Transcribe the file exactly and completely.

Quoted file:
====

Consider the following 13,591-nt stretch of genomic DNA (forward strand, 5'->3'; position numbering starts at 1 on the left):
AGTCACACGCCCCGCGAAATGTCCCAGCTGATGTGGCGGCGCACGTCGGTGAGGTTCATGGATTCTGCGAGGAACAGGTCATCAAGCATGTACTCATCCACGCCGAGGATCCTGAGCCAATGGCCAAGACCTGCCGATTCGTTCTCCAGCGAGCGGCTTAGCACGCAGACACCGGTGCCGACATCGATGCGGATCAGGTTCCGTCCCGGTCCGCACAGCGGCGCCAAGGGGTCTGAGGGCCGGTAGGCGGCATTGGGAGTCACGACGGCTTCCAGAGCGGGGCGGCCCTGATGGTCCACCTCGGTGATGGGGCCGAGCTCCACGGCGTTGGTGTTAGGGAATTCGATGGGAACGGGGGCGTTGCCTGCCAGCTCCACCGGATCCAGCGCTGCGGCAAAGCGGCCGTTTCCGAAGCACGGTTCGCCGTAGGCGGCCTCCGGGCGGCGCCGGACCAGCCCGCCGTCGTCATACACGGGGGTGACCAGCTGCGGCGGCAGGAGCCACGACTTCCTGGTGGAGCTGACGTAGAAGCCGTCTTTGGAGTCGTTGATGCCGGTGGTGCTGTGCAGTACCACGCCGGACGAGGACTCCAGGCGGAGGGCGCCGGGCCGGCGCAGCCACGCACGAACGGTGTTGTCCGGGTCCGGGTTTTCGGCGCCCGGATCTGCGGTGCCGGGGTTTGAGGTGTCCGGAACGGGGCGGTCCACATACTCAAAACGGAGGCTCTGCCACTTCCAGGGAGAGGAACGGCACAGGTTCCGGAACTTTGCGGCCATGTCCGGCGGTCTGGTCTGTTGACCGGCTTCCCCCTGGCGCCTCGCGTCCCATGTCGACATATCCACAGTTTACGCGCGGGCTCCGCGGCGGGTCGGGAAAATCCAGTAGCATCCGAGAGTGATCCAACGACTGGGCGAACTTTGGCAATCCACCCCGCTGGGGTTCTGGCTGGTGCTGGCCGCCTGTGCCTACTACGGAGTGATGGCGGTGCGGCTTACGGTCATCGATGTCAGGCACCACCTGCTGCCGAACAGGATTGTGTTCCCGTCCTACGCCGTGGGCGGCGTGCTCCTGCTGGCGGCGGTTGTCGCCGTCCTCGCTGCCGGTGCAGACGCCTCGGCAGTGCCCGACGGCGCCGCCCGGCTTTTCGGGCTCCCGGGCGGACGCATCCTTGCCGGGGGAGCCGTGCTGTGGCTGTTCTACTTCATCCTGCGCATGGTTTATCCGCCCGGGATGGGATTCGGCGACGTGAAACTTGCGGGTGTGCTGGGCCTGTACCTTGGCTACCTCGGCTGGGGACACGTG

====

Consider the following 13,591-nt stretch of genomic DNA (forward strand, 5'->3'; position numbering starts at 1 on the left):
AGTCACACGCCCCGCGAAATGTCCCAGCTGATGTGGCGGCGCACGTCGGTGAGGTTCATGGATTCTGCGAGGAACAGGTCATCAAGCATGTACTCATCCACGCCGAGGATCCTGAGCCAATGGCCAAGACCTGCCGATTCGTTCTCCAGCGAGCGGCTTAGCACGCAGACACCGGTGCCGACATCGATGCGGATCAGGTTCCGTCCCGGTCCGCACAGCGGCGCCAAGGGGTCTGAGGGCCGGTAGGCGGCATTGGGAGTCACGACGGCTTCCAGAGCGGGGCGGCCCTGATGGTCCACCTCGGTGATGGGGCCGAGCTCCACGGCGTTGGTGTTAGGGAATTCGATGGGAACGGGGGCGTTGCCTGCCAGCTCCACCGGATCCAGCGCTGCGGCAAAGCGGCCGTTTCCGAAGCACGGTTCGCCGTAGGCGGCCTCCGGGCGGCGCCGGACCAGCCCGCCGTCGTCATACACGGGGGTGACCAGCTGCGGCGGCAGGAGCCACGACTTCCTGGTGGAGCTGACGTAGAAGCCGTCTTTGGAGTCGTTGATGCCGGTGGTGCTGTGCAGTACCACGCCGGACGAGGACTCCAGGCGGAGGGCGCCGGGCCGGCGCAGCCACGCACGAACGGTGTTGTCCGGGTCCGGGTTTTCGGCGCCCGGATCTGCGGTGCCGGGGTTTGAGGTGTCCGGAACGGGGCGGTCCACATACTCAAAACGGAGGCTCTGCCACTTCCAGGGAGAGGAACGGCACAGGTTCCGGAACTTTGCGGCCATGTCCGGCGGTCTGGTCTGTTGACCGGCTTCCCCCTGGCGCCTCGCGTCCCATGTCGACATATCCACAGTTTACGCGCGGGCTCCGCGGCGGGTCGGGAAAATCCAGTAGCATCCGAGAGTGATCCAACGACTGGGCGAACTTTGGCAATCCACCCCGCTGGGGTTCTGGCTGGTGCTGGCCGCCTGTGCCTACTACGGAGTGATGGCGGTGCGGCTTACGGTCATCGATGTCAGGCACCACCTGCTGCCGAACAGGATTGTGTTCCCGTCCTACGCCGTGGGCGGCGTGCTCCTGCTGGCGGCGGTTGTCGCCGTCCTCGCTGCCGGTGCAGACGCCTCGGCAGTGCCCGACGGCGCCGCCCGGCTTTTCGGGCTCCCGGGCGGACGCATCCTTGCCGGGGGAGCCGTGCTGTGGCTGTTCTACTTCATCCTGCGCATGGTTTATCCGCCCGGGATGGGATTCGGCGACGTGAAACTTGCGGGTGTGCTGGGCCTGTACCTTGGCTACCTCGGCTGGGGACACGTG